Louis XV founded Baccarat in 1764 in the well-known glassmaking district of Lorraine. The Royal name behind the company, of course, made their glassware luxurious and desirable. In 1823, Louis XVIII was full of admiration for Baccarat’s crystal work at the National Exhibition of Industrial Products and so commissioned a full service for the Tuileries Palace. This was the beginning of a long line of commissions for prestigious clients, including King Charles X who visited the workshop. In 1832, Baccarat opened their first shop in Paris at 30 rue de Paradis and attracted the elite of Paris and the city’s visitors with its opulent crystal candelabras and chandeliers. Baccarat developed its range of glass, researching coloured glass and producing its trademark red. This won them another award at the National Exhibition of Industrial Products. Further developments included the Harcourt glass in 1841, which was then commissioned by monarchs and other royalty, presidents, popes and ambassadors across the world. Their reputation was only heightened by the two Parisian World’s Fairs in the nineteenth century where they exhibited astounding chandeliers and were awarded the Grand Prix by Emporer Napoleon III.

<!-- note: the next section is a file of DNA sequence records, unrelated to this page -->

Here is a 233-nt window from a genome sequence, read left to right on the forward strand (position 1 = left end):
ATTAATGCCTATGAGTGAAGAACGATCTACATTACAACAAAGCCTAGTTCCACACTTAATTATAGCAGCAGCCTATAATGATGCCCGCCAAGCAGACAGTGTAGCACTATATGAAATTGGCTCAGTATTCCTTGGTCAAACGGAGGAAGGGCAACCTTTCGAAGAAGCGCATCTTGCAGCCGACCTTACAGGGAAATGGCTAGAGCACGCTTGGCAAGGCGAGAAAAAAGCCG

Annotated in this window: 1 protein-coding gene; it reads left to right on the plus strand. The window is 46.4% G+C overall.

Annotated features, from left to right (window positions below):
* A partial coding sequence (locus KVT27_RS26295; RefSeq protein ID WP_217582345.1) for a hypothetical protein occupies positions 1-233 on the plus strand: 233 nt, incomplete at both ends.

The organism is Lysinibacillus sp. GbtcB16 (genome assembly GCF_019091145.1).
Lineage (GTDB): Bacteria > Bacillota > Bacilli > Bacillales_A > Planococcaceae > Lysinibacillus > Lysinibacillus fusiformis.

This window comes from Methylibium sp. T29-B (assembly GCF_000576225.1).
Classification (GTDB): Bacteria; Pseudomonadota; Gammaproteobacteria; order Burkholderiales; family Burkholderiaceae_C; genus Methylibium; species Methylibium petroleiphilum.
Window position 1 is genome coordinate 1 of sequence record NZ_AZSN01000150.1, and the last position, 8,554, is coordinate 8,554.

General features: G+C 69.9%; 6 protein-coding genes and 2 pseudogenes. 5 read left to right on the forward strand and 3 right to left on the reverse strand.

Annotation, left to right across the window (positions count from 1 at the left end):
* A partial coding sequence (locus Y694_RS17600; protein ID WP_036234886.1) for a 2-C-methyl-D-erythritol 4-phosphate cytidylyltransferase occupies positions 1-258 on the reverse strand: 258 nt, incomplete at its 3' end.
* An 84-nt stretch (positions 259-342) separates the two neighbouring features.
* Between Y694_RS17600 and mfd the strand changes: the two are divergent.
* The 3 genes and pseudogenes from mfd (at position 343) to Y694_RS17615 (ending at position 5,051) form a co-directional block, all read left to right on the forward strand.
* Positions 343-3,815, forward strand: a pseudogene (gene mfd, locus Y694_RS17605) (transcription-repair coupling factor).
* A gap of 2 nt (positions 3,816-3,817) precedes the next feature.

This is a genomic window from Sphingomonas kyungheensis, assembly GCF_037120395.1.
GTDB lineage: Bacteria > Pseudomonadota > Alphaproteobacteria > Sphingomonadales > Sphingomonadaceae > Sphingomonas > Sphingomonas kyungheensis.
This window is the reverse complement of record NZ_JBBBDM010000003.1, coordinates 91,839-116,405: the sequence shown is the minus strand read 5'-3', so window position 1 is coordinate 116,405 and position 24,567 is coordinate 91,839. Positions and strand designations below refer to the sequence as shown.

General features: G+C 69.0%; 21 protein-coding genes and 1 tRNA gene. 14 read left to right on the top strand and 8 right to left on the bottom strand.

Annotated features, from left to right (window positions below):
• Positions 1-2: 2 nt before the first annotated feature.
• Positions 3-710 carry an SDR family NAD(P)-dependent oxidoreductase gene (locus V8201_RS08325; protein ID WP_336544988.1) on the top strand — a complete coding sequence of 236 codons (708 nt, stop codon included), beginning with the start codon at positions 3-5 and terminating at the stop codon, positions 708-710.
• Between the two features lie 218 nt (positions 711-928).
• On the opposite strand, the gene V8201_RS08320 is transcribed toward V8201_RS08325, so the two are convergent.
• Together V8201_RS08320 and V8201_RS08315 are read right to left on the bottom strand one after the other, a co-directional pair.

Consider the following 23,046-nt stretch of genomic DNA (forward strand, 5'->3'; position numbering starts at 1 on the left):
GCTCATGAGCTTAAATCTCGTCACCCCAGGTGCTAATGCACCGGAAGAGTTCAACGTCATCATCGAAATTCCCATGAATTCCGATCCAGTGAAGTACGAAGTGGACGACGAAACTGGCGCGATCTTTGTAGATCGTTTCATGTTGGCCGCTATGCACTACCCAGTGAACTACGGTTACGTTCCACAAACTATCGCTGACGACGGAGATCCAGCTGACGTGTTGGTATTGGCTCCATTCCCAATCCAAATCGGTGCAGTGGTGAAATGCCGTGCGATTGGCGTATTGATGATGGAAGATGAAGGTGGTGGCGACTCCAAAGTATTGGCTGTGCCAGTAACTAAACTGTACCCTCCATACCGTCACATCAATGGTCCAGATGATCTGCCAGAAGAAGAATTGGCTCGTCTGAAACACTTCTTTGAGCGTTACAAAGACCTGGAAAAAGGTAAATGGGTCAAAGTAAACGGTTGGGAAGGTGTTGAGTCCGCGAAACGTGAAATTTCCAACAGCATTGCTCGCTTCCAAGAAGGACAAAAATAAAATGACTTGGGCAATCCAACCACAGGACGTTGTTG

At the turn of the century, Baccarat accepted a large commission for the Tsar of Russia, which was followed by endless commissions from Russia and, in time, other Eastern countries such as Japan. In the 1920s, Baccarat was joined by the young Georges Chevalier, whose love of crystal and timeless designs brought Baccarat into the modern age. Fashion houses such as Guerlain and Christian Dior began to seek Baccarat’s designs for their perfume bottles. Throughout the twentieth century Baccarat completed commissions for glamorous celebrities as well as royalty.  They employed well-known designers and artists to complete special commissions. In 2003, the mansion of Marie-Laure de Noailles was transformed into La Maison Baccarat, a veritable museum of the company’s work throughout their long history. After 250 years, Baccarat is still synonymous with luxury and style.


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